I’ve been having a discussion with a fellow prepper, and the question arose about whether it was acceptable to raid other people (depriving them of what they need to survive and/or killing them in the process) in order to enhance the chances of your own survival and that of your family.
He is of the opinion that it is, morally at least, a gray area. He ‘will do anything’ to ensure the survival of him and his family. The difficulty is that there is not a one to one correspondence between the morality and the effectiveness of an action. If the primary goal is survival of the family, then that action seems the most effective decision to make, and it is hard to fault him for making it. However, that decision should be made with the full understanding that no matter how effective that plan may be, the actions required are morally wrong.
Be sure to note that a plan can be highly effective, but morally wrong. In fact, this is very often the case. Conversely, just because something is morally right does not guarantee it to be effective. And in this case, the moral course of action may very well be less effective for the goal of survival.
Why do I claim that the course of action which gives an appearance of effectiveness is morally wrong? Well, we can go to the Bible to see that stealing and murdering is frowned on by God. Assuming that you put any stock in the Bible, of course. Perhaps a more general support for the position would be a form of the ‘Golden Rule’ which just makes sense. ‘Do unto others as you would have them do unto you’ and more specifically, ‘do not do unto others what you do not want them to do unto you’.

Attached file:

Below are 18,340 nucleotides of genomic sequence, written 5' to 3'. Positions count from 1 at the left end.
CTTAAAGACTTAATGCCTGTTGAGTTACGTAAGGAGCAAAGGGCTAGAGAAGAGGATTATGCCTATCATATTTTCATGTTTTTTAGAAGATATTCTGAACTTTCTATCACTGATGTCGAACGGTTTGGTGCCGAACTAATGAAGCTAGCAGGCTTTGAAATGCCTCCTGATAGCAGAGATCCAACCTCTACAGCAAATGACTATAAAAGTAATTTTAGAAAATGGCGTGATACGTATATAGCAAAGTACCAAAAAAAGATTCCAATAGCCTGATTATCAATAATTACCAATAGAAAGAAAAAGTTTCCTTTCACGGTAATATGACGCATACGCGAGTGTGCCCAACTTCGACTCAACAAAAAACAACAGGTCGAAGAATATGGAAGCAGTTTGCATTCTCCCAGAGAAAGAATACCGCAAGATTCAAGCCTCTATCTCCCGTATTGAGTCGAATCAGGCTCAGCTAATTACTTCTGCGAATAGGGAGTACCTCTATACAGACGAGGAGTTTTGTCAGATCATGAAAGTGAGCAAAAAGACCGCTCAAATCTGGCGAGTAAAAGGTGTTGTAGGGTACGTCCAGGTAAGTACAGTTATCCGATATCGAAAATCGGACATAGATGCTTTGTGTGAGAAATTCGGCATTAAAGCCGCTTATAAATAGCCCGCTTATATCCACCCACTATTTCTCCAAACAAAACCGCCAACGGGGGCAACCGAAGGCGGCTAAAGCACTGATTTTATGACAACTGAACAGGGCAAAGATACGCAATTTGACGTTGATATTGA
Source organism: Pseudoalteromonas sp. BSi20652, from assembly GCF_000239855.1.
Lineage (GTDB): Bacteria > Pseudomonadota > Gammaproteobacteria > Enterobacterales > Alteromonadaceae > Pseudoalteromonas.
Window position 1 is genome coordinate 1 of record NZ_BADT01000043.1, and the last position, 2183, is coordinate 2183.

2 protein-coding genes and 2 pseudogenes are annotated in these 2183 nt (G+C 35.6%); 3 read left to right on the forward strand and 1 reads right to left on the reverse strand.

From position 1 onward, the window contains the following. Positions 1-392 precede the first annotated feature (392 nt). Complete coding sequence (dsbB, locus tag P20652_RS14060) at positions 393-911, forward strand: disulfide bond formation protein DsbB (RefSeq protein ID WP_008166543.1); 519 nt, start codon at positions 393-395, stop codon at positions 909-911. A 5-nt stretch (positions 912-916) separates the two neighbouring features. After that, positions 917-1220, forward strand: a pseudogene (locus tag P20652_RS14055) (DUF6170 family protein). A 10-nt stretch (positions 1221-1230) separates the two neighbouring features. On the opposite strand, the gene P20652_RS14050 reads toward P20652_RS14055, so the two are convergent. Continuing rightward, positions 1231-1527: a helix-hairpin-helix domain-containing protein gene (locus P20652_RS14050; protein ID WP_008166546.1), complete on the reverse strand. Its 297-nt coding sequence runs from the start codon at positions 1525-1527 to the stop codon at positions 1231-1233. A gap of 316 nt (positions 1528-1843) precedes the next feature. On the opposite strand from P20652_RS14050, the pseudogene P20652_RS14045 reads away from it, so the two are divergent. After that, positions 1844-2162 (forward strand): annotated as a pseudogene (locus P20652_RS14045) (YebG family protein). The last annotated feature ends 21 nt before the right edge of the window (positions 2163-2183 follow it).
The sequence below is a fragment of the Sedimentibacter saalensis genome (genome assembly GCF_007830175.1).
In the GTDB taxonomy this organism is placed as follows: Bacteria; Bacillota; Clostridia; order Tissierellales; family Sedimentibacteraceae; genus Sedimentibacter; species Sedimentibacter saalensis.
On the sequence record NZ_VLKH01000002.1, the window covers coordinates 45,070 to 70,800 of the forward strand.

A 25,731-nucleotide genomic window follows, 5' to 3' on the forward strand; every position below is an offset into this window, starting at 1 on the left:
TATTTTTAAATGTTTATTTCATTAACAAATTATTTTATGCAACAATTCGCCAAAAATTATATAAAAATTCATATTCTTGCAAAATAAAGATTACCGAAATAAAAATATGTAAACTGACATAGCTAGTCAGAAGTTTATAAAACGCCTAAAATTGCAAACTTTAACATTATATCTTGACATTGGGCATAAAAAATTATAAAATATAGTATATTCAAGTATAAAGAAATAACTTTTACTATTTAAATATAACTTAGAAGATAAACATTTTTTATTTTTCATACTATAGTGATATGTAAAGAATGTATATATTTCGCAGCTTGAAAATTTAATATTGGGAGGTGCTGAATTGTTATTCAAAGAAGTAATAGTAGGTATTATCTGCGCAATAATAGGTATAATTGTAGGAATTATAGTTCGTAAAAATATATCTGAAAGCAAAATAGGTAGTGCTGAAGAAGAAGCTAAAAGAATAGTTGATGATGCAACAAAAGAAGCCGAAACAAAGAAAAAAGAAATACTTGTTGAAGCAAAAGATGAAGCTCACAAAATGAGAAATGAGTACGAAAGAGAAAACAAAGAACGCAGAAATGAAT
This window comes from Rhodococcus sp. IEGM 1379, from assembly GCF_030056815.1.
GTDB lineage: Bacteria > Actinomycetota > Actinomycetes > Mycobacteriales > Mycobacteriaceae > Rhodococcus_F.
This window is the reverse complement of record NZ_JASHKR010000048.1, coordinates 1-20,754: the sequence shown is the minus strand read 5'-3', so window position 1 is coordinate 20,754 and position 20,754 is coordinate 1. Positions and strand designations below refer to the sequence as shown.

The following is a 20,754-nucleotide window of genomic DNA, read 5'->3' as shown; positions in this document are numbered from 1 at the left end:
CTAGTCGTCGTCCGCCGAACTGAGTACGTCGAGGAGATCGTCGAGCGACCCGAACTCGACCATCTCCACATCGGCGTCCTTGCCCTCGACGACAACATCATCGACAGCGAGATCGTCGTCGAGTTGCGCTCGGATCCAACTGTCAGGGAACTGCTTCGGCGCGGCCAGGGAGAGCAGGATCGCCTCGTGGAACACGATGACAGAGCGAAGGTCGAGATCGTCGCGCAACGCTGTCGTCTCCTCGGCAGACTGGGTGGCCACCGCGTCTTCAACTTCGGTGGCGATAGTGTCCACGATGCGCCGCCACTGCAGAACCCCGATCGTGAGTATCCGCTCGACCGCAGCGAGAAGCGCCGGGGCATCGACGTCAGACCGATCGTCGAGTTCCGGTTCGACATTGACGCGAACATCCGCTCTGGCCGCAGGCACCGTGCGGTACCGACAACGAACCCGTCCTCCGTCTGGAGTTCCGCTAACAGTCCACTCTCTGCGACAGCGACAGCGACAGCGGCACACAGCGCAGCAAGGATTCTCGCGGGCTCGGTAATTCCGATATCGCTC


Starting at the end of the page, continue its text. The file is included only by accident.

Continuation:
Consider that you have what you need for you and your family to survive. Would you want someone else to come and take it, either killing you or some family member(s) and/or leaving you without the means to survive? I suspect not. Well then, I contend that this shows that the action is not ‘moral’.
I have lived by that version of the Golden Rule for thirty five years, and intend to continue doing so, even in a survival situation. Does this mean my chances of survival are reduced? Probably. I can tell you, from my years of experience, just because I do something for someone that I would like someone to do for me, often it is not done for me. And similarly, things I don’t do because I would not want them done to me, sometimes are done to me.
Here is the thing. You don’t follow the Golden Rule for others; you follow it for yourself. And perhaps for God. I can always (well most of the time) look in the mirror and be pleased with who I see. Those times when I say to myself, ‘you know, I really wish I had not done that’ are greatly reduced. I believe that God is moderately happy with me (of course, I still have many areas which need work). If I fail to survive because I do not perform an action which I believe to be immoral, well, I think survival is more than just staying alive. In my opinion, survival includes not only the body, but the soul.
By the way, note that while I believe that ‘murder’ is wrong, I have absolutely no problem with self defense. It appears to me that God detests taking the life of innocents, but can accept taking the life of someone who is attacking you without cause. ‘Turn the other cheek’ does not say that you cannot defend yourself against deadly violence; it specifically refers to a slap on the cheek, or more generally, an insult. THAT you are not to respond to.